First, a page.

- “When my husband asks me to change a behavior, I think he’s telling me that I’m useless and a failure.”
- “Even though she says she loves me, she’s only going to hurt me.”
Trauma & Abuse can have long-lasting effects on your body, even when the frightening situation is long in the past. Some of the physical symptoms include:
- Racing heartbeat
- Muscle tension
- Aches and pains
- Startled reflexes
- Feeling numb
- Strong startle reflex
- Feeling disconnected from yourself
- Fatigue and Restlessness
There are 3 areas of the brain which are involved and impacted by trauma and abuse. The first is the Amygdala, which is responsible for evaluating dangerous situations and generating fear. The second is the Medial Prefrontal Cortex (MPFC), which helps to reduce the fear response created by the Amygdala. Research has shown that people who have experienced trauma, such as army veterans, have less activity in the MPFC and increased activity in the Amygdala. One other area of the brain that is impacted by trauma and abuse is the Hippocampus. This area is involved in the retrieval of memories and the prediction of future events. Studies have shown that being exposed to trauma can reduce the volume of your Hippocampus, thus affecting the way you remember traumatic events. More specifically, people who have experienced traumatic events often have memory distortions when recalling instances of trauma. Research has shown that the hippocampus not only affects how you recall the past but also how you predict the future.Therefore, if you have distorted memories of the past, your future predictions are also likely to be distorted.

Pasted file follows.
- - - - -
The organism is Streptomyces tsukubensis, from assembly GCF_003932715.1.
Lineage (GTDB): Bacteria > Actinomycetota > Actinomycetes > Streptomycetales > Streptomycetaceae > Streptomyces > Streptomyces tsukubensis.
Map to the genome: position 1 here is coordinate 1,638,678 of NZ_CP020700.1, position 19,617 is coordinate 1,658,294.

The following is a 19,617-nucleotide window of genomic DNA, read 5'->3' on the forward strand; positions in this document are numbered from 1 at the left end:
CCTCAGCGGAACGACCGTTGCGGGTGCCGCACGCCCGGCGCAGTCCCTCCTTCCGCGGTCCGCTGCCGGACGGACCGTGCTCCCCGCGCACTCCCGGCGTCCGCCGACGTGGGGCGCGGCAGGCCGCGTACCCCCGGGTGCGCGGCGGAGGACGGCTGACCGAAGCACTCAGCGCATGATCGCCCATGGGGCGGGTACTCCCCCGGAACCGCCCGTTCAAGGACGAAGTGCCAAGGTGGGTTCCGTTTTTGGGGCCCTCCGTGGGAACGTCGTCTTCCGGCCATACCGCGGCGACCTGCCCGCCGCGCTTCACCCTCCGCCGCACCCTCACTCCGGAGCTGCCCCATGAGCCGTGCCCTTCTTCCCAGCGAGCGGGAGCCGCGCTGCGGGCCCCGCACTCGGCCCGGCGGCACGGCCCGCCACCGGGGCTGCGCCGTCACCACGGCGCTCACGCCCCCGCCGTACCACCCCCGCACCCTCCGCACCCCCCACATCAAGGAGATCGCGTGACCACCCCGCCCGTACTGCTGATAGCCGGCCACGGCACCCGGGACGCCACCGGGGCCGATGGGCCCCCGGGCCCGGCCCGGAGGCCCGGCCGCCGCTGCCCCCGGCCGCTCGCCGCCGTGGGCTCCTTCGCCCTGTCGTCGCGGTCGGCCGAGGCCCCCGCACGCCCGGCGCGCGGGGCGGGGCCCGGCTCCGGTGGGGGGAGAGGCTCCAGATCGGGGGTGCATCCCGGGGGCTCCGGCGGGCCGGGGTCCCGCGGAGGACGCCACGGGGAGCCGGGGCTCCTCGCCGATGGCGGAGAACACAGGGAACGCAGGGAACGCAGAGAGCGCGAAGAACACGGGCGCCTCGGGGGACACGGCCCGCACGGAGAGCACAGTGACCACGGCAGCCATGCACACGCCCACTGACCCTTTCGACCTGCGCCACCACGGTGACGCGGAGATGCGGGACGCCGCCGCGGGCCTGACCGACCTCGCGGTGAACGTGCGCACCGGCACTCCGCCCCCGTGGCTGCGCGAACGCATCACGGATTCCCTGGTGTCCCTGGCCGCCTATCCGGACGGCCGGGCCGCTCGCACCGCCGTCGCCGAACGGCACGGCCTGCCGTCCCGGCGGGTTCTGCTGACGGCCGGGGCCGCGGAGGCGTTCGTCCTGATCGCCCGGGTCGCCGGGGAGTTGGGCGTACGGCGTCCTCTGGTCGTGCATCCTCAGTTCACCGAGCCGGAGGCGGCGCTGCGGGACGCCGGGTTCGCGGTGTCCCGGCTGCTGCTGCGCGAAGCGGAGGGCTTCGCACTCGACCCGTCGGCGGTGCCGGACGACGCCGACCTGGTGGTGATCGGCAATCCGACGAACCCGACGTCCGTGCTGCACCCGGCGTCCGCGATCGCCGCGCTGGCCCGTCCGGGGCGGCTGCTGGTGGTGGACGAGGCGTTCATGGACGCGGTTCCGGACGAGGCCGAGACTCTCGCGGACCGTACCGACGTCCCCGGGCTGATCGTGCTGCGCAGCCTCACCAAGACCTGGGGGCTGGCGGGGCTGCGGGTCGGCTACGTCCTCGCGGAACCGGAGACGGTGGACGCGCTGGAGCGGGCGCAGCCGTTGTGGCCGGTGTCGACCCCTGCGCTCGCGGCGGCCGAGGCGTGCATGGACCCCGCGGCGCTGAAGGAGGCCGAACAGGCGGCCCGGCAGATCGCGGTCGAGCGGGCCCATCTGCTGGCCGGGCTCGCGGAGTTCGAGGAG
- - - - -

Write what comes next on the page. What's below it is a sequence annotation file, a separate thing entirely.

Sometimes, experiences of trauma and/or abuse can lead to a condition known as Post-Traumatic Stress Disorder (PTSD). PTSD occurs after the experience of a traumatic event and can begin at any time after the event. Symptoms of PTSD include reliving the event in your mind, avoiding situations that remind you of the event, increased negative beliefs, and hyper-arousal. Much of the research on treating trauma has been focused on the treatment of PTSD. Effective treatments for PTSD include:
- Eye Movement Desensitization and Reprocessing (EMDR): EMDR is a type of therapy that aims to restructure your memories of traumatic events so that you can recover from them. EMDR has been scientifically proven to be an effective treatment for PTSD when compared to other effective treatments. EMDR has been also proven to be an effective treatment for PTSD in rape victims; in one study, 75% of female rape victims no longer met the criteria for PTSD after EMDR treatment.
- Emotionally Focused Therapy (EFT): It can be difficult to maintain healthy interpersonal relationships if you are suffering from PTSD. One of the main issues experienced by people with PTSD is having extreme fear reactions even when no threat is present. These reactions can make it hard to maintain close relationships and can contribute to feelings of isolation and depression. Additionally, people who have been abused by another individual have difficulty trusting others and may have episodes of extreme anger. EFT focuses on strengthening attachment bonds and creating more trust, closeness, and comfort in relationships. Elements of this therapy include ending negative cycles and creating healthy patterns of communication. Research has shown that this type of therapy can significantly reduce symptoms of PTSD.
- Connect: Finding connections with loved ones is the antidote to trauma. Feeling alone can be one of the most painful parts of living through abuse and trauma, and often leads to more traumatization. Although it might be difficult to share your experience with your loved ones, start with where you are at and share what feels most comfortable.
- Grounding Technique: Find a comfortable place to sit and notice yourself being supported by the chair/couch while you look around the room to wherever your eyes want to go. Next, listen to your surroundings and then touch various objects in the room and notice what it feels like (notice the object’s temperature, texture, weight, smell, etc.). Being in the present moment allows you to feel a sense of safety, which over time helps decrease the symptoms of hypervigilance and anxiety.